Precise temperature control of donor cornea tissue with reusable passive thermal container
Purpose: To describe a new reusable passive thermal shipping container for domestic and international transport of human donor cornea, which maintains air temperature for 72 consecutive hours of harsh hypothermic and hyperthermic environmental challenges. Methods: The passive thermal container (PTC) was prepared by storing the device at -30°C for 8 hours. On full activation of the biphasic wax-based compound, 2 human corneas for research and future histological studies were secured in either of 2 similarly prepared PTCs or 2 polystyrene containers with wet ice. Three thermal data loggers were enclosed in the bottom, side, and middle of each payload area. The container was then exposed to hyperthermic (range, 21.1 to 51.7°C) or hypothermic (range, 15.6 to -28.9°C) external temperatures for 72 hours after which all corneas were removed, and the air temperature readings from the loggers were reviewed. Results: Air temperature stability was measured at 5-minute intervals. The PTC maintained steady acceptable air temperatures for 71.13 consecutive hours in the hyperthermic challenge and 60.33 consecutive hours in the hypothermic challenge. The polystyrene containers with wet ice did not maintain a payload temperature between 2 and 8°C for more than 8 consecutive hours during the hypothermic challenge and never achieved industry regulation temperatures during the hyperthermic challenge. Conclusions: We present a novel method for transporting human corneal tissue that ensures proper air temperature stability between 60 and 71 hours in harsh hypothermic and hyperthermic environments, which is also reusable. There may be applications for this technology in both domestic and international transportation of corneal tissue.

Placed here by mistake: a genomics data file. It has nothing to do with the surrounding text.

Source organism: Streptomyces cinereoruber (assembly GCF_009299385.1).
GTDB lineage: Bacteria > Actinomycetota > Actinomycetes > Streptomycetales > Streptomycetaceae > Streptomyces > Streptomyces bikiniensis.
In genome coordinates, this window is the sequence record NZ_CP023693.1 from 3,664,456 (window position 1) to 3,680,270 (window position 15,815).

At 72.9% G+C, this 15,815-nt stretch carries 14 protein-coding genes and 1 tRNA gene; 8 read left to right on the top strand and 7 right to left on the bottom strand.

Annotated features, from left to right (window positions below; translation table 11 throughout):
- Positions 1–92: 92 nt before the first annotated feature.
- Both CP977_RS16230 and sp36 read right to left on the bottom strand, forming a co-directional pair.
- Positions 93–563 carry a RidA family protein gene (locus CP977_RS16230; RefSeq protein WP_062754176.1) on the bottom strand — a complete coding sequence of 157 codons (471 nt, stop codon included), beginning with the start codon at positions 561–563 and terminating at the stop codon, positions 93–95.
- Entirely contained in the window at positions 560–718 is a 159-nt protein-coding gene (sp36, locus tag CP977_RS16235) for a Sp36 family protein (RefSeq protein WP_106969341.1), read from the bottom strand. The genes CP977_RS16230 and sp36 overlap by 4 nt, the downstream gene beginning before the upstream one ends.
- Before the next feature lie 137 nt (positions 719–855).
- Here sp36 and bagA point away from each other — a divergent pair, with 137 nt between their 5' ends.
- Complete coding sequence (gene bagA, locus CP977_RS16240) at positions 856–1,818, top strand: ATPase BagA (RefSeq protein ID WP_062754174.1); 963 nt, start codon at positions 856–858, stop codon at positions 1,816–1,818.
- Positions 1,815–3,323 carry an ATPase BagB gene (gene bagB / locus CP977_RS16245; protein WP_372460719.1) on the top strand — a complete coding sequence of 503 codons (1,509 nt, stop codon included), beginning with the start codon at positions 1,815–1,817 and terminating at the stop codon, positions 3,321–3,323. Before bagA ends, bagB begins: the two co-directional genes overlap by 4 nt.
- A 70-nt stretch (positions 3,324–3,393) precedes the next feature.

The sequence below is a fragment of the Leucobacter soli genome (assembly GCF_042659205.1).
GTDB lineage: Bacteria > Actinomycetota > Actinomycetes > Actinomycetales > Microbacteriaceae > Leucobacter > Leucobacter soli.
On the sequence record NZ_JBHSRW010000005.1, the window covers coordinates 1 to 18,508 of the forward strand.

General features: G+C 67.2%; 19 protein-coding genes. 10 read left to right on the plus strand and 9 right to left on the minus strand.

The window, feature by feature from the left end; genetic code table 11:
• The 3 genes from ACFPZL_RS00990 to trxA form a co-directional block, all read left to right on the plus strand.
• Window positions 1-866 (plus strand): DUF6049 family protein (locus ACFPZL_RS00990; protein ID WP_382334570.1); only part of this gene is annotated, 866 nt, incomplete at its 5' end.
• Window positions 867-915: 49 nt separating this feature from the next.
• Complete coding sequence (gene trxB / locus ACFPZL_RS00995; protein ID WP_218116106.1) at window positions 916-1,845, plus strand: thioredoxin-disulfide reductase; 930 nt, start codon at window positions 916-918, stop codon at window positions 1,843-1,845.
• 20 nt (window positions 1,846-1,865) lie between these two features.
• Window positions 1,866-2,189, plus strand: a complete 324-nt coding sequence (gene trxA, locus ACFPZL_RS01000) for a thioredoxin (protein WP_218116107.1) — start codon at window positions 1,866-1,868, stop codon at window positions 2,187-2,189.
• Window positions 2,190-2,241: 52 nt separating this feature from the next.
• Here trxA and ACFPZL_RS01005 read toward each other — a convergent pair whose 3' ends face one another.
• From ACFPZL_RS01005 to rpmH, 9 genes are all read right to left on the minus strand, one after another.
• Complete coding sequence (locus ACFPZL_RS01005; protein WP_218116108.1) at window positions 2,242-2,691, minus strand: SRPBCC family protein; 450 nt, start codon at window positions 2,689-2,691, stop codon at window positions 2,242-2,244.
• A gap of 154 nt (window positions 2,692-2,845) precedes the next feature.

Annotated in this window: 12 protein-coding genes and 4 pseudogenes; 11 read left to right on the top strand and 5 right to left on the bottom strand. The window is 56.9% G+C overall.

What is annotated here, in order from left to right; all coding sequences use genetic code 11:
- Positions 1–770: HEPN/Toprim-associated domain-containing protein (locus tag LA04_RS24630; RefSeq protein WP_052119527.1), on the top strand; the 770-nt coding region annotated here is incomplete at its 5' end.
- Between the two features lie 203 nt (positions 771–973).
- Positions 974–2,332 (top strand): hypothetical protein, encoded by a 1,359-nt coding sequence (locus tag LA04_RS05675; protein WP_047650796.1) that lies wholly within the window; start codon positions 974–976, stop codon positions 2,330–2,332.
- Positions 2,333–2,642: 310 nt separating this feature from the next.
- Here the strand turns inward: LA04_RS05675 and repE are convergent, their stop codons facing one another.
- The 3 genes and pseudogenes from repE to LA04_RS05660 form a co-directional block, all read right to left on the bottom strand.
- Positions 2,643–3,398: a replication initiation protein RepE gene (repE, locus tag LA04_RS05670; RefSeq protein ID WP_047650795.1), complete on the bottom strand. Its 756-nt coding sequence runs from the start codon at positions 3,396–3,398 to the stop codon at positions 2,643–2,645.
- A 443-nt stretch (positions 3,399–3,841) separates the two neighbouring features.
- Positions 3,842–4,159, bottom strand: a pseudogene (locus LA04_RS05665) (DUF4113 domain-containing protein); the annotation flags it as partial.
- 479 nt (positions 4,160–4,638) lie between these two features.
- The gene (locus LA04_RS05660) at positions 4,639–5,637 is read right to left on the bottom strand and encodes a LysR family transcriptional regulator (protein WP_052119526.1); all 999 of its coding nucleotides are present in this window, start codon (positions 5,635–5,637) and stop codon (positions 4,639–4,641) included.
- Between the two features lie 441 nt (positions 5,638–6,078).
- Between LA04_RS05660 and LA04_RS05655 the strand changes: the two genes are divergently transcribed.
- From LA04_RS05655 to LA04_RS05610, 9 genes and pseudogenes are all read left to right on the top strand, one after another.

JVIC-Center for Biomedical and Life Sciences
corneal transplant, eye banking, passive thermal transport
Tauber, Shachar, John Bowman, Joe Bango, and Randall Fuerst. "Precise temperature control of donor cornea tissue with reusable passive thermal container." Cornea 30, no. 9 (2011): 977-982.